A mum-of-three has criticised the smear test process, after she was ‘too young’ to be tested.
Tina Hawkins, 24, of Eastbourne, went to her doctor last month, after months of illness and symptoms.
He decided she needed to have a smear test for ‘clinical reasons’, however, the lab refused to test the swab. Tina said she received a letter saying they could not test it as ‘you still fall under the age for cervical screening’ – which is 25.
“The age needs to be changed especially if the tests are being done for clinical reasons and I have three children age five and under,” she said.
Now, her doctor has referred her to a gynaecologist at the Eastbourne DGH to look into things further, but there is an 11 week waiting list, and she hasn’t yet got a fixed appointment.
Public Health England told the Herald if a patient has symptoms they should be referred straight to a gynaecologist instead of going through the process of a smear test.
However, Tina said if her smear test had been processed, and it came back clear, it may have stopped her cervical cancer fears. Instead she has to wait for 11 weeks or more just to see a specialist.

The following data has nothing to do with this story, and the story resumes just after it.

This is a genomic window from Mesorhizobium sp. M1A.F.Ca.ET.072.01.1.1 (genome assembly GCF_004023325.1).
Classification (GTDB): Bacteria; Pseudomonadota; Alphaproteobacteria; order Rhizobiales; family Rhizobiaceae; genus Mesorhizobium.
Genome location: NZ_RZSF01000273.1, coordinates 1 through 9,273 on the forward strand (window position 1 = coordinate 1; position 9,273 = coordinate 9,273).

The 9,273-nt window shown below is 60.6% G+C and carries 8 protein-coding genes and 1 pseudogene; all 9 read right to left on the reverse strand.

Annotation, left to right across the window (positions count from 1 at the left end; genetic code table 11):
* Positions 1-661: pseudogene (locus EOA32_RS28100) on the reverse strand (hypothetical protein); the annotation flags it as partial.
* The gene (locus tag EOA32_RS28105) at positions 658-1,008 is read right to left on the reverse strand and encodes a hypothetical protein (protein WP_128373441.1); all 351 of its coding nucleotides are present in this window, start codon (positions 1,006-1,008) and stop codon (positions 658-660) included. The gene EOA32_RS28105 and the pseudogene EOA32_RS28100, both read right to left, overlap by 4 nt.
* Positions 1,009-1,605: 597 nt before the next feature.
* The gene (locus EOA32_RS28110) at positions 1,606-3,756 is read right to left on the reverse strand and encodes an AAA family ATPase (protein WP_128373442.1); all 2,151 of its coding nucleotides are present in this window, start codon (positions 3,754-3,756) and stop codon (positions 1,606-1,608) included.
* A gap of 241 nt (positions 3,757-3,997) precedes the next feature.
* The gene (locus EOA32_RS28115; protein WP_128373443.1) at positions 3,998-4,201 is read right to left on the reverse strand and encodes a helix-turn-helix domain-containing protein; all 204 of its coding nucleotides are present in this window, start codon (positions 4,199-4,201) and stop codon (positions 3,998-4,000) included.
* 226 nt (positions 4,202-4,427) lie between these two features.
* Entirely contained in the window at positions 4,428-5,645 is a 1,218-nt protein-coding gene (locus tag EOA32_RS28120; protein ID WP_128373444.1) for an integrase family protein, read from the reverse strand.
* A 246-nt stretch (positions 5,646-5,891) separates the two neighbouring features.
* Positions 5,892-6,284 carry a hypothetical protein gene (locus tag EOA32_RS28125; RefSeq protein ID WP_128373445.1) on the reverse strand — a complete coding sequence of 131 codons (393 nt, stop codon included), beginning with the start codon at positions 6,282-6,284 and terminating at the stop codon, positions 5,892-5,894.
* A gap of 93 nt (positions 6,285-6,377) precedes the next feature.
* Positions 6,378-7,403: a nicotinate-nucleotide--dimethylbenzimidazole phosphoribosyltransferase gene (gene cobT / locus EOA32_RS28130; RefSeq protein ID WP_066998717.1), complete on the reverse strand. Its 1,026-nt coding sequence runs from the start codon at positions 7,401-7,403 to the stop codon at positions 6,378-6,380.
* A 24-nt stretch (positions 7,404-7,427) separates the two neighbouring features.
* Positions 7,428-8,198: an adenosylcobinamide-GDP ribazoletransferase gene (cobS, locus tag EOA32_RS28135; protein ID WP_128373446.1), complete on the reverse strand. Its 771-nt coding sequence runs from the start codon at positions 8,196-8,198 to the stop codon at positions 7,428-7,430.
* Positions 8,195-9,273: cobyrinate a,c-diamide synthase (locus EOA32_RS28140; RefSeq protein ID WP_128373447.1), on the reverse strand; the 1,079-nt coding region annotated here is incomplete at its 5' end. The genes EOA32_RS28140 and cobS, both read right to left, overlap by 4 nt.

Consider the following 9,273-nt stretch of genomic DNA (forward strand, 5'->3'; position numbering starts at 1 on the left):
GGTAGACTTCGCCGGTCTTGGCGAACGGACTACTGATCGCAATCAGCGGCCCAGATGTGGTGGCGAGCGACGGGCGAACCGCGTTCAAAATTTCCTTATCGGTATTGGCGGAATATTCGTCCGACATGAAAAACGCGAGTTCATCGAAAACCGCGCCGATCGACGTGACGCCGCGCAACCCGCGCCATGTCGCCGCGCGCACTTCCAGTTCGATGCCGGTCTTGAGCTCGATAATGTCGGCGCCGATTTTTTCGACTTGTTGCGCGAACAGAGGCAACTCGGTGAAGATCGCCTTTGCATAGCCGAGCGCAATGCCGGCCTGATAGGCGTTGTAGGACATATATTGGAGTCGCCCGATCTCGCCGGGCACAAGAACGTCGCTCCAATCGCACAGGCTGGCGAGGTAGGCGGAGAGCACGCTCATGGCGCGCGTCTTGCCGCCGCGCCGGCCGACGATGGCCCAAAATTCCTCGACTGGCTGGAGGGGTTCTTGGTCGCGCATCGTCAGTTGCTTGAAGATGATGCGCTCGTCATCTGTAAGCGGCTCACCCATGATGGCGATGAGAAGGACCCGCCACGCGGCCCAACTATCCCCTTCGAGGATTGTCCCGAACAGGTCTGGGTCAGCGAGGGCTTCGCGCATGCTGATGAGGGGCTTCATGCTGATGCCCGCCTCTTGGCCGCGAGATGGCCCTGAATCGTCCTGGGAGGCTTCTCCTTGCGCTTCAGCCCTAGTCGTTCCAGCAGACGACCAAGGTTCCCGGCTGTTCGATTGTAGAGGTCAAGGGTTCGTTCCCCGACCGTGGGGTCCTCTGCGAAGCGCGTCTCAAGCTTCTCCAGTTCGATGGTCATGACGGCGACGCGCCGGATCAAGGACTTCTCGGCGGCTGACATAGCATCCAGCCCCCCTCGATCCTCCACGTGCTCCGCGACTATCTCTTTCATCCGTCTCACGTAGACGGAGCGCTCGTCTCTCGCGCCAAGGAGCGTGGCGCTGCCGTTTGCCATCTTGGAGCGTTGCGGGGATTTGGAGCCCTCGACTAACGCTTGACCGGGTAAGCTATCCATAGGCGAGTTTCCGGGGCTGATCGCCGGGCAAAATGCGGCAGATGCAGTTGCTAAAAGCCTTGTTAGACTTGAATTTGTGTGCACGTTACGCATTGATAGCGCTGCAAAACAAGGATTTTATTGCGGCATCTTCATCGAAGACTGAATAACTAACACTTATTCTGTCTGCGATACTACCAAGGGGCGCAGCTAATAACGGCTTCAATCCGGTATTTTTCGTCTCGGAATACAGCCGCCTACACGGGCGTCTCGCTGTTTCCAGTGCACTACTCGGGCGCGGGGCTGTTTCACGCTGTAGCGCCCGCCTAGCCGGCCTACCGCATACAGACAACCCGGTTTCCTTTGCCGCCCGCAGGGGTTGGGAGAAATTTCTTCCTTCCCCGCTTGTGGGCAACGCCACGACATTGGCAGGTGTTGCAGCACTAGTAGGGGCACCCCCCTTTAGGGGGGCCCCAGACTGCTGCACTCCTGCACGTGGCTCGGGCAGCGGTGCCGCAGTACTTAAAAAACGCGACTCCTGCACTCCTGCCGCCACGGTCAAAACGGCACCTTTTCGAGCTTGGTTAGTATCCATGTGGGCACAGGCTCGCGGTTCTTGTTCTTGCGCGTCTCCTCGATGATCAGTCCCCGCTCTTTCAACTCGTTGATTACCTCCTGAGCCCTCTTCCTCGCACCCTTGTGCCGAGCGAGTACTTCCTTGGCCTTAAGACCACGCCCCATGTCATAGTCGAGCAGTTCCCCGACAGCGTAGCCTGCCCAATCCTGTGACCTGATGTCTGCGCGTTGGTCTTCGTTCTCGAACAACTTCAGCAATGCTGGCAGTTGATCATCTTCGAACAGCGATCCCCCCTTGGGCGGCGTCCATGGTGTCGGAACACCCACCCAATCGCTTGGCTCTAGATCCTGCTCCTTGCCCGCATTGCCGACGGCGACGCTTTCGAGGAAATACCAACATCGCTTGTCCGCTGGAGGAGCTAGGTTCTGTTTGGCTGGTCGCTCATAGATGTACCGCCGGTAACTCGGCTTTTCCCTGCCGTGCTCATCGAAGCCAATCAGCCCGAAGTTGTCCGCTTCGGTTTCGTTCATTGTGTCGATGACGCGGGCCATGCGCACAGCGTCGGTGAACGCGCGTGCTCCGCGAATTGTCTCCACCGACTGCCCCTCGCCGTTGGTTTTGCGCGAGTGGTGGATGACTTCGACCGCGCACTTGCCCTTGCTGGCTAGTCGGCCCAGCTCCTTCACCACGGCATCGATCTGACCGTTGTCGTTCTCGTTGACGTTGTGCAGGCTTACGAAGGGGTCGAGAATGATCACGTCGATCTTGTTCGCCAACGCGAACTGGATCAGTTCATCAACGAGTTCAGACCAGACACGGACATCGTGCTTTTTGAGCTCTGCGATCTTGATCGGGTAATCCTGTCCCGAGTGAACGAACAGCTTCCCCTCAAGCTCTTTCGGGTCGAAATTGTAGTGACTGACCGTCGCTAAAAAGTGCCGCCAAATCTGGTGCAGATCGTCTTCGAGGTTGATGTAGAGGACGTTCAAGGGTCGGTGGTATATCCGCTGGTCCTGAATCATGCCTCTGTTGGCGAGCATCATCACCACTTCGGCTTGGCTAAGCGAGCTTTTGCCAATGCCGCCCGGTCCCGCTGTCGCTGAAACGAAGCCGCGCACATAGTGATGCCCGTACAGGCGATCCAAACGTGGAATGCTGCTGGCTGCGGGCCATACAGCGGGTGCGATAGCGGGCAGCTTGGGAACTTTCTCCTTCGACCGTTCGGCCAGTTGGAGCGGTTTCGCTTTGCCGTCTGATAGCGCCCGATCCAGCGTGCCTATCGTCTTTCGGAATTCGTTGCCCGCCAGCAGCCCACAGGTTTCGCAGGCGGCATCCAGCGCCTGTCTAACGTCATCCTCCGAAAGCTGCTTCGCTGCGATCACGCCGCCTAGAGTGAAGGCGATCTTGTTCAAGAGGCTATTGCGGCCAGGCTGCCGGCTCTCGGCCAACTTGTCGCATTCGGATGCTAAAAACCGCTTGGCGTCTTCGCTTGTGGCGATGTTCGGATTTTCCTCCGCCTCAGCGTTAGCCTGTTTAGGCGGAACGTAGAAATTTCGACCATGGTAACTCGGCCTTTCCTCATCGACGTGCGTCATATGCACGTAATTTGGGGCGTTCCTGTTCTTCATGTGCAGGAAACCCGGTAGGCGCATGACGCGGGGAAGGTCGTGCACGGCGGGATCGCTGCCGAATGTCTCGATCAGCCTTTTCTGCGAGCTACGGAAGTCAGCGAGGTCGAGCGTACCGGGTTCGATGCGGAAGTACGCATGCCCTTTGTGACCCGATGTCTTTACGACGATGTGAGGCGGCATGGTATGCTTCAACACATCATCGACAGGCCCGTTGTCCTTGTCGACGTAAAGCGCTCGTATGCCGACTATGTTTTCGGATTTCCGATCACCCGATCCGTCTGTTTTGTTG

“It is just the not knowing,” she said. “It should be sorted out now.”
Tina has turned to the local charity and campaign The Dawn Effect, which was set up by the husband of Dawn Weston, who died of cervical cancer in May.
Dawn was 26 when she died, and The Dawn Effect is campaigning for the smear test age to be lowered, to include 19 to 24-year-olds, after Dawn’s case was caught too late.
After discovering the campaign’s Facebook site, Tina said she isn’t the only young woman who has been refused a smear test, and she thinks the age should be lowered.
“This is obviously a serious thing affecting people’s lives and poor doctors have to deal with a lab turning down smears sent in from a qualified doctor because of an age without reading or looking into the person’s background,” she said.